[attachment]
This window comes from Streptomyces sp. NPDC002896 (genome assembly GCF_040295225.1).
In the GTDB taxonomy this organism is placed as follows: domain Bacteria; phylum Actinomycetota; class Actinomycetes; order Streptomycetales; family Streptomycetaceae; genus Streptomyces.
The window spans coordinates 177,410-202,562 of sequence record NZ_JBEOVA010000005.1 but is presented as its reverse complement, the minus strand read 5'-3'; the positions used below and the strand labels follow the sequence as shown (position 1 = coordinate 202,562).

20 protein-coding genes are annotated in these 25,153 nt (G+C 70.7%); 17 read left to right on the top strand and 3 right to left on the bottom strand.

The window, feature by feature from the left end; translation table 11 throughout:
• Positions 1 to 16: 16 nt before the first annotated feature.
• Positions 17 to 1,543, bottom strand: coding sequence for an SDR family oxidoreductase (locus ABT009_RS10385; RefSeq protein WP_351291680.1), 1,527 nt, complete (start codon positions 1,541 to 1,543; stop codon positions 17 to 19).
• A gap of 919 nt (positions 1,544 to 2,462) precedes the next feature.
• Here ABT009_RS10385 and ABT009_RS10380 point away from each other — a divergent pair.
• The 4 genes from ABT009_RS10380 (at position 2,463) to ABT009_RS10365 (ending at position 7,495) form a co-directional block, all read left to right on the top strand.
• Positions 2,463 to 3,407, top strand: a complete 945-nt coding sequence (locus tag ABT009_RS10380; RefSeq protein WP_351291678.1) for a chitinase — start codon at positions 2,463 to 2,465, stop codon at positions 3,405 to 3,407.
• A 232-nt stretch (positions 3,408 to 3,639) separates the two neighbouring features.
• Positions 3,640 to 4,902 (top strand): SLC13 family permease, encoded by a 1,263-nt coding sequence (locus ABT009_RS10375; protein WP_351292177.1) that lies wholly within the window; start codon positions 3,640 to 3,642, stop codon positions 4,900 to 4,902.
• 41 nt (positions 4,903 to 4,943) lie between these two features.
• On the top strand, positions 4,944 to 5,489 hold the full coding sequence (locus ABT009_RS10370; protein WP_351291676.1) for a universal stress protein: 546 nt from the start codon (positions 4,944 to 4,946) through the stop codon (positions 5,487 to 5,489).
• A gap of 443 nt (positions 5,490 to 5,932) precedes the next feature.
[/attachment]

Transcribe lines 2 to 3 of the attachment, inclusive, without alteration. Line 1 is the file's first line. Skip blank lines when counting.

In the GTDB taxonomy this organism is placed as follows: domain Bacteria; phylum Actinomycetota; class Actinomycetes; order Streptomycetales; family Streptomycetaceae; genus Streptomyces.
The window spans coordinates 177,410-202,562 of sequence record NZ_JBEOVA010000005.1 but is presented as its reverse complement, the minus strand read 5'-3'; the positions used below and the strand labels follow the sequence as shown (position 1 = coordinate 202,562).